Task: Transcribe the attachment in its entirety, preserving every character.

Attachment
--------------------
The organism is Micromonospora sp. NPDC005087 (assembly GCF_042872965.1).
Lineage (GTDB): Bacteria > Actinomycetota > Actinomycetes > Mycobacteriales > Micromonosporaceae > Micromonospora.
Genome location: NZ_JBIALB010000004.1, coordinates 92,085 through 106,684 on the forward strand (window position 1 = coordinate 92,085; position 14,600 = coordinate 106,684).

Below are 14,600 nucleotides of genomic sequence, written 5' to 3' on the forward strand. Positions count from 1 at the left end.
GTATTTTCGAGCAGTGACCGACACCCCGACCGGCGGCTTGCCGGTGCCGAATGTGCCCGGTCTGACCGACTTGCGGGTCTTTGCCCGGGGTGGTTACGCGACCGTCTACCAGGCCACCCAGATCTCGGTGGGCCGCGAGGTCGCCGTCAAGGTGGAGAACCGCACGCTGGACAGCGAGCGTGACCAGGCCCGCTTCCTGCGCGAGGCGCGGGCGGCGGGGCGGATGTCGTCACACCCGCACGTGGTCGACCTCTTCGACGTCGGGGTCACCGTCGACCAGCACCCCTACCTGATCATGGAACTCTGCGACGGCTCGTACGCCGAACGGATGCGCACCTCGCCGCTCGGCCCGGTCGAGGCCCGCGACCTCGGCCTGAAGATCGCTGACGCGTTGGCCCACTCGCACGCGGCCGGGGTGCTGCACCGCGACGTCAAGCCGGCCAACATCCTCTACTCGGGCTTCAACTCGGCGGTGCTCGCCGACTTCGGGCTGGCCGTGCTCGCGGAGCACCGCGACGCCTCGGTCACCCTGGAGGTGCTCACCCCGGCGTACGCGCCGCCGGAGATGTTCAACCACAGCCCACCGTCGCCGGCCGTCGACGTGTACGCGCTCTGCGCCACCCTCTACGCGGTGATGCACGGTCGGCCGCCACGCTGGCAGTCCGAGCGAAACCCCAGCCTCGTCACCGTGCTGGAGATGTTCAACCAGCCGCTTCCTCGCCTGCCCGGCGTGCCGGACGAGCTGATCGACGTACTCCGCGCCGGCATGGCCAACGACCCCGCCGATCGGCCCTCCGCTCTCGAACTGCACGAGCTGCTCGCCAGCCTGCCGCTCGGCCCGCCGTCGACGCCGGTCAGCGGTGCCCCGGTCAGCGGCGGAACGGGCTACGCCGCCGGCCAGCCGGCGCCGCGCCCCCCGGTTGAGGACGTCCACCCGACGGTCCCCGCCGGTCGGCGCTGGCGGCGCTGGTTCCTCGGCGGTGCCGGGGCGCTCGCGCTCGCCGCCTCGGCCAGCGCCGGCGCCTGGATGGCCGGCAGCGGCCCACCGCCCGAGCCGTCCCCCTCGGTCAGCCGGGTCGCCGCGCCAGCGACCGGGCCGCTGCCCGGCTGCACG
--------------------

The organism is Micromonospora sp. NPDC005087 (assembly GCF_042872965.1).
Lineage (GTDB): Bacteria > Actinomycetota > Actinomycetes > Mycobacteriales > Micromonosporaceae > Micromonospora.
Genome location: NZ_JBIALB010000004.1, coordinates 92,085 through 106,684 on the forward strand (window position 1 = coordinate 92,085; position 14,600 = coordinate 106,684).

Below are 14,600 nucleotides of genomic sequence, written 5' to 3' on the forward strand. Positions count from 1 at the left end.
GTATTTTCGAGCAGTGACCGACACCCCGACCGGCGGCTTGCCGGTGCCGAATGTGCCCGGTCTGACCGACTTGCGGGTCTTTGCCCGGGGTGGTTACGCGACCGTCTACCAGGCCACCCAGATCTCGGTGGGCCGCGAGGTCGCCGTCAAGGTGGAGAACCGCACGCTGGACAGCGAGCGTGACCAGGCCCGCTTCCTGCGCGAGGCGCGGGCGGCGGGGCGGATGTCGTCACACCCGCACGTGGTCGACCTCTTCGACGTCGGGGTCACCGTCGACCAGCACCCCTACCTGATCATGGAACTCTGCGACGGCTCGTACGCCGAACGGATGCGCACCTCGCCGCTCGGCCCGGTCGAGGCCCGCGACCTCGGCCTGAAGATCGCTGACGCGTTGGCCCACTCGCACGCGGCCGGGGTGCTGCACCGCGACGTCAAGCCGGCCAACATCCTCTACTCGGGCTTCAACTCGGCGGTGCTCGCCGACTTCGGGCTGGCCGTGCTCGCGGAGCACCGCGACGCCTCGGTCACCCTGGAGGTGCTCACCCCGGCGTACGCGCCGCCGGAGATGTTCAACCACAGCCCACCGTCGCCGGCCGTCGACGTGTACGCGCTCTGCGCCACCCTCTACGCGGTGATGCACGGTCGGCCGCCACGCTGGCAGTCCGAGCGAAACCCCAGCCTCGTCACCGTGCTGGAGATGTTCAACCAGCCGCTTCCTCGCCTGCCCGGCGTGCCGGACGAGCTGATCGACGTACTCCGCGCCGGCATGGCCAACGACCCCGCCGATCGGCCCTCCGCTCTCGAACTGCACGAGCTGCTCGCCAGCCTGCCGCTCGGCCCGCCGTCGACGCCGGTCAGCGGTGCCCCGGTCAGCGGCGGAACGGGCTACGCCGCCGGCCAGCCGGCGCCGCGCCCCCCGGTTGAGGACGTCCACCCGACGGTCCCCGCCGGTCGGCGCTGGCGGCGCTGGTTCCTCGGCGGTGCCGGGGCGCTCGCGCTCGCCGCCTCGGCCAGCGCCGGCGCCTGGATGGCCGGCAGCGGCCCACCGCCCGAGCCGTCCCCCTCGGTCAGCCGGGTCGCCGCGCCAGCGACCGGGCCGCTGCCCGGCTGCACG